Last night, The New York Times broke a story saying Gov. David Paterson apparently ordered two aides to call the woman who accused Paterson's aide, David Johnson, of assaulting her. Paterson asked his press secretary to call Johnson's accuser shortly before she was due in court to complete her request for an order of protection against Johnson. The call, they report, was made to encourage the woman to describe the attack as "non-violent," but the press secretary -- who says neither she nor the governor knew the extent of the charges when she made the call -- didn't get through.
Paterson also asked Deneane Brown, who The Times describes as "a friend of the governor and the accuser," to call the woman before her court date. Brown, who works for the Division of Housing and Community Renewal, was the one who eventually arranged the phone call between the governor and Johnson's accuser. The New York Times:
After the calls from Ms. Brown and the conversation with the governor, the woman failed to appear for the court hearing on Feb. 8, and the case was dropped.
These accounts provide the first evidence that Mr. Paterson helped direct an effort to influence the accuser.
Deneane Brown was featured in the original story about Johnson's history of violence. In that piece, which she was contacted for at the urging of the Paterson camp, she says that all she saw was "a lover's spat" between Johnson and another ex-girlfriend, and she denied that any violent contact happened. Another witness said Johnson punched the woman in the face. Brown seemed a more credible witness in that piece, but one must wonder, now, why her name keeps popping up when the governor needs or wants to save face.
Paterson has already said he won't resign, despite growing pleas that he should (as ably documented by Kathy Riordan). He's suspended Johnson, and he's said he never knew the extent of the violence between him and his ex-girlfriend.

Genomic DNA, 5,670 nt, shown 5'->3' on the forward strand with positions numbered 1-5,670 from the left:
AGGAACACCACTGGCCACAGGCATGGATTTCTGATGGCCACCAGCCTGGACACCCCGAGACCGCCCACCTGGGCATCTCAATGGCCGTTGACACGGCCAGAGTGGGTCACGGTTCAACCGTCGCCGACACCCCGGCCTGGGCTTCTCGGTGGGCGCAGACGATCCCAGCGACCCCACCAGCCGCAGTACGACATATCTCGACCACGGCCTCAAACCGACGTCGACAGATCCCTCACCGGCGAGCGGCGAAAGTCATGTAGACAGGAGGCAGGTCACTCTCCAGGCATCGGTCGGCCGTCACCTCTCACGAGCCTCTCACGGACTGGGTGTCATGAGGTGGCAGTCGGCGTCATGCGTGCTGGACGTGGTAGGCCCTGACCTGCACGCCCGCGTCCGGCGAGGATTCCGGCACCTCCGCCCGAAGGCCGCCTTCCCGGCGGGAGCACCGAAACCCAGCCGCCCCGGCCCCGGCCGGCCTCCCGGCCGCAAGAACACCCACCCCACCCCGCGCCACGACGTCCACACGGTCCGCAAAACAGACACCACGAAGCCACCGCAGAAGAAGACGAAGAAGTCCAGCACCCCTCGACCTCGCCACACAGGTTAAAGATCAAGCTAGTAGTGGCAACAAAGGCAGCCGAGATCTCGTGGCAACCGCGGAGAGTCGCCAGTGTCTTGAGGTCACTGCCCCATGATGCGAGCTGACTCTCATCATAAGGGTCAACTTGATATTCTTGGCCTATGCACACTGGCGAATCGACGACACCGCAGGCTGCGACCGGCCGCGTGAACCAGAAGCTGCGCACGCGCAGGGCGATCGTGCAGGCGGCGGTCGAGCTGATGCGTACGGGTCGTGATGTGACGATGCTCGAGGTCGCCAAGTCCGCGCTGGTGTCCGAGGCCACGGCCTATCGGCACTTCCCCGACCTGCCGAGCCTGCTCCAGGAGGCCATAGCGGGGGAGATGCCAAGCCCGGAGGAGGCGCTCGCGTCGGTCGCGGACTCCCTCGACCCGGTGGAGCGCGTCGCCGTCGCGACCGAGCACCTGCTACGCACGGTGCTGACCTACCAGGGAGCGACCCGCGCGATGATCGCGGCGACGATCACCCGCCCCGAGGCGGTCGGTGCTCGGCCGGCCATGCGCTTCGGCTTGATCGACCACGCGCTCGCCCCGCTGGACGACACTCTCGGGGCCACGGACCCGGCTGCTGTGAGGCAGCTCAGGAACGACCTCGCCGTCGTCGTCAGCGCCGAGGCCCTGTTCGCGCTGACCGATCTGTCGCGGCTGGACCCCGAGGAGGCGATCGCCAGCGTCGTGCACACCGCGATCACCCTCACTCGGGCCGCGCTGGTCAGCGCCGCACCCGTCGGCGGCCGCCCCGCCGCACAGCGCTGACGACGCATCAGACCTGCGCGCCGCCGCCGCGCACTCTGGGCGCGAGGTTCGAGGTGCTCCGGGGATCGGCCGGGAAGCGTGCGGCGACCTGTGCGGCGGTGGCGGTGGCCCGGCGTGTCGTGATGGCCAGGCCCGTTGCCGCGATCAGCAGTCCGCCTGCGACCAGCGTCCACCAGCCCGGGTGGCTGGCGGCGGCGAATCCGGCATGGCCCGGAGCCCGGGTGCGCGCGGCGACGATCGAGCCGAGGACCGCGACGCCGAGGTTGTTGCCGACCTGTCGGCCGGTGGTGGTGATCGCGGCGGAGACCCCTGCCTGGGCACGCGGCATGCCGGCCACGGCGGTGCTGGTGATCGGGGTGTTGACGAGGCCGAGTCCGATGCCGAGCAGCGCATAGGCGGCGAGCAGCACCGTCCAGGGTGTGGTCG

Even if he didn't know, the problem isn't that he employed a guy who beats up women (though that is a problem); the problem here is Paterson's misunderstanding of his role. Even if all Paterson thought was going on was a non-violent lovers' spat, using the people who work for you to intervene is bad form. If you are the governor of New York, it's absolutely wrong. You want to get involved? You call on your home phone. You call your non-affiliated-with-government friends and ask for their help and advice. You don't ask people whose income depends on your good favor to do these things for you. Even if you say you're coming to them not as the governor, but as a friend -- you are still the governor.
At least, David Paterson, you are for a bit longer. The calls from NOW today focus on Paterson's role as a possible enabler of or apologist for domestic violence. That, if it's true, is terrible, and it's certainly reason for him to be removed from his office. The bigger, clearer issue right now, though, has nothing to do with what Paterson knew and when he knew it and what he did with that knowledge. It's that he acted at all that's troubling. Paterson seems to have used his office in ways that he clearly never should have. For that alone, he should leave Albany. His actions have tarnished the office, and he will be less effective from here on out because of it.